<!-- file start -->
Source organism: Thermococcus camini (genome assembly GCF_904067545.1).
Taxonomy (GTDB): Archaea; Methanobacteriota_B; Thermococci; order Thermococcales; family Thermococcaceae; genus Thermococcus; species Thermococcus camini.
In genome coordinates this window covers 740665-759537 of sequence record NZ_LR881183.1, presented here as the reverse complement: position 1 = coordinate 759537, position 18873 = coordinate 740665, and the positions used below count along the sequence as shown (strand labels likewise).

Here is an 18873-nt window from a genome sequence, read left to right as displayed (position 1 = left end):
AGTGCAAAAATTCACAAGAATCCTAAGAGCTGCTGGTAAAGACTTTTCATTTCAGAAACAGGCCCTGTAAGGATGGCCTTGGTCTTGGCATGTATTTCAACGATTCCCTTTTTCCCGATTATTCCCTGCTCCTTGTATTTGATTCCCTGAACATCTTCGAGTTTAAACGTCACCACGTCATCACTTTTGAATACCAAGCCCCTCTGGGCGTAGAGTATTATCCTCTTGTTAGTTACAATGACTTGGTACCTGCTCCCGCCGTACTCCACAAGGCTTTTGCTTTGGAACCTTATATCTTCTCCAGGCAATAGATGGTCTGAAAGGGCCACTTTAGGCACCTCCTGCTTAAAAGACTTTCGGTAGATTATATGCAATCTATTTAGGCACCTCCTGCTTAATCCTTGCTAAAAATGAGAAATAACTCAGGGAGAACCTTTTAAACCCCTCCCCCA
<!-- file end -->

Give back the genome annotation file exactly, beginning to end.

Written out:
Source organism: Thermococcus camini (genome assembly GCF_904067545.1).
Taxonomy (GTDB): Archaea; Methanobacteriota_B; Thermococci; order Thermococcales; family Thermococcaceae; genus Thermococcus; species Thermococcus camini.
In genome coordinates this window covers 740665-759537 of sequence record NZ_LR881183.1, presented here as the reverse complement: position 1 = coordinate 759537, position 18873 = coordinate 740665, and the positions used below count along the sequence as shown (strand labels likewise).

Here is an 18873-nt window from a genome sequence, read left to right as displayed (position 1 = left end):
AGTGCAAAAATTCACAAGAATCCTAAGAGCTGCTGGTAAAGACTTTTCATTTCAGAAACAGGCCCTGTAAGGATGGCCTTGGTCTTGGCATGTATTTCAACGATTCCCTTTTTCCCGATTATTCCCTGCTCCTTGTATTTGATTCCCTGAACATCTTCGAGTTTAAACGTCACCACGTCATCACTTTTGAATACCAAGCCCCTCTGGGCGTAGAGTATTATCCTCTTGTTAGTTACAATGACTTGGTACCTGCTCCCGCCGTACTCCACAAGGCTTTTGCTTTGGAACCTTATATCTTCTCCAGGCAATAGATGGTCTGAAAGGGCCACTTTAGGCACCTCCTGCTTAAAAGACTTTCGGTAGATTATATGCAATCTATTTAGGCACCTCCTGCTTAATCCTTGCTAAAAATGAGAAATAACTCAGGGAGAACCTTTTAAACCCCTCCCCCA